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Saturday, July 30, 2016

Lessons learned from summer jobs

Thursday, June 4, 2009

The season of summer won't officially arrive until June 21, but for all practical purposes, it began this week as the last schools in the county dismissed classes for the summer.

As we settle into new sleeping and traffic patterns and routines, it is nice to enjoy the change. Although I believe boredom will soon be rearing its ugly head in many households.

Our youngest daughter is home from her freshman year of college and we have quickly adjusted to having her home once again. Moving her out of her dorm room even went well, but we are still wondering where we previously stored the things that came home with her from Minnesota.

Many teens are working their first summer jobs. Joining the real world, even part-time, is an eye-opening experience for many, providing some life lessons that can't be taught anywhere else.

The market for summer jobs is tighter than normal, due to the economy. When adults are forced to compete with teens for jobs, more often than not the adult will get the job.

When I was a teen, I held down a couple of jobs. Delivering papers was the primary source of income, rising every morning to get the news of the day out to my customers before they went to work.

I believe I carried papers for eight years, until sometime during my senior year. It didn't take a great deal of time and was done in the relative quiet and obscurity of the pre-dawn. After a certain age, it is considered "uncool" to deliver newspapers, even if you can't secure another job. Delivering papers in the early morning allows you to keep the job longer. And, during the summer, it was the best time of the day.

I also worked in the local grocery store, stocking shelves, bagging groceries and taking them out to the customer's vehicles. There is something to be said for learning the proper way to bag groceries. As a consumer for the rest of your life, you appreciate the skills of a good grocery sacker and curse a poor one. One of the adults that worked at the store made sure that we sacked groceries so that the customers would actually be able to carry them out of the car when they arrived at home.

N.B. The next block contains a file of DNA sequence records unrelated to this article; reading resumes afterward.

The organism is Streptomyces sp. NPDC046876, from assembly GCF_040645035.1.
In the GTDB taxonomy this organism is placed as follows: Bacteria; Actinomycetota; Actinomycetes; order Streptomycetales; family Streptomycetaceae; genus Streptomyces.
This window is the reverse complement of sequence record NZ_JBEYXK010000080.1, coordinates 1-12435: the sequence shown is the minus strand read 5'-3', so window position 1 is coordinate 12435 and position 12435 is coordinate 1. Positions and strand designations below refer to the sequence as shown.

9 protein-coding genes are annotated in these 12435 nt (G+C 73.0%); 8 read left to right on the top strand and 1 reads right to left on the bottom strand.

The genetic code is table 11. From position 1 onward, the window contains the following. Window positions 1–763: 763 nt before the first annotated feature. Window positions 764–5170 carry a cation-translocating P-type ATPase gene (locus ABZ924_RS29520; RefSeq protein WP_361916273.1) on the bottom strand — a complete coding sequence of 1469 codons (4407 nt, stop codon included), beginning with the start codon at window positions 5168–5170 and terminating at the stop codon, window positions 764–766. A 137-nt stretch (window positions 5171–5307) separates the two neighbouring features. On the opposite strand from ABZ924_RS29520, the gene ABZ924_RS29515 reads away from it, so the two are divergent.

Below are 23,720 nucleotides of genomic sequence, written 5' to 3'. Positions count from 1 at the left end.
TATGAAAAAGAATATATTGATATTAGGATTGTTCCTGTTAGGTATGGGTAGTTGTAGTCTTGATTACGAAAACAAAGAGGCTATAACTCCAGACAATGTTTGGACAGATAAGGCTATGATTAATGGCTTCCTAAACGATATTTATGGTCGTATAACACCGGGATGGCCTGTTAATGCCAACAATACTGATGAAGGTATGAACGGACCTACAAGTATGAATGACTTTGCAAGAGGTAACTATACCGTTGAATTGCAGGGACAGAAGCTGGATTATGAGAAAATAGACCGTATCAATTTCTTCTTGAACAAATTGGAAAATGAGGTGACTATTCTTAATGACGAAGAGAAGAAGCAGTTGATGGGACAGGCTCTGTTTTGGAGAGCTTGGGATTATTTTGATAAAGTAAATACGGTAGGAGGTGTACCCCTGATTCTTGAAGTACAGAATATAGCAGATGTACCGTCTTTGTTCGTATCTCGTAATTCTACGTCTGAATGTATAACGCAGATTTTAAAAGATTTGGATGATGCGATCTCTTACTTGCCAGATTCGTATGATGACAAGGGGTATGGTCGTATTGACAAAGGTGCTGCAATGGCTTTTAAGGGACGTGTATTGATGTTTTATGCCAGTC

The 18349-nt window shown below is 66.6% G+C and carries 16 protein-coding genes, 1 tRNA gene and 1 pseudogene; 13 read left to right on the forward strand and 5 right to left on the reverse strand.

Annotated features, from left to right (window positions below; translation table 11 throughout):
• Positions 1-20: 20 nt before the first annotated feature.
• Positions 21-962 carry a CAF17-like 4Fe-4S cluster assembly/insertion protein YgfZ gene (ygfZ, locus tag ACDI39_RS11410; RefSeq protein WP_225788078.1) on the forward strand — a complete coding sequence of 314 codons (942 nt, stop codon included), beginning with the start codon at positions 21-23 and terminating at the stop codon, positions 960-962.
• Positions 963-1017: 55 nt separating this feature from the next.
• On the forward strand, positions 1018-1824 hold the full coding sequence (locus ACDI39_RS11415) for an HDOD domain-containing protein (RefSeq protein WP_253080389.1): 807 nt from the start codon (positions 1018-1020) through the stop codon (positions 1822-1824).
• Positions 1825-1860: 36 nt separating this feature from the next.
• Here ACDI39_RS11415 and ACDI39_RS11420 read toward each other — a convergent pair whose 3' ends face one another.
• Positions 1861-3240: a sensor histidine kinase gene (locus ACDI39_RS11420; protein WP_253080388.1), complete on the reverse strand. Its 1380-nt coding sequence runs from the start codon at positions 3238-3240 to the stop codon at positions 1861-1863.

Another lesson learned from working in a grocery store: there is always something to be done. Even when you think you have accomplished all the tasks that you have been given, there is the endless task of facing, moving items to the front of the shelves so they can be seen and are easier to reach for customers. It makes the store look nice as well.

Then there were the summers walking beans and detasseling corn. I believe that everyone should do both at least once. Walking beans, out in the June sun, is hard work and good exercise. There's also lots of open area and you usually can catch a breeze from somewhere.

Breezes are few and far between when you are detasseling. The claustrophobic corn rows seem to go on for miles and miles. Detasseling, back in the stone ages when I did it, was on a contract basis with a set deadline. That meant that you kept on going back into the field until the job was done, no matter what the weather, no matter what day of the week. There's nothing quite like trudging through the mud after a sudden downpour, pulling tassels out of corn plants over your head while trying to keep the bugs at bay.

Detasseling teaches the value of hard, physical labor and is very good motivation to get an education so you don't have to ever do it again. Walking beans, back when I did it, taught me the value of work, but also gave me an appreciation of the nature and hospitality of farmers. The farm family that I worked for truly made me feel like I was a part of their family. It was a wonderful experience.

All of these jobs gave me valuable lessons. I hope the young people who were lucky enough to secure work for the summer take home more than a paycheck in the next 12 weeks.

As always, I welcome your comments. You can reach me by email at tstangl@lemarscomm.net, telephone 712-546-7031, x40 or toll free 1-800-728-0066 x40.

Thanks for reading, I'll keep in touch. Feel free to do the same.

By Tom Stangl
From the publisher's desk


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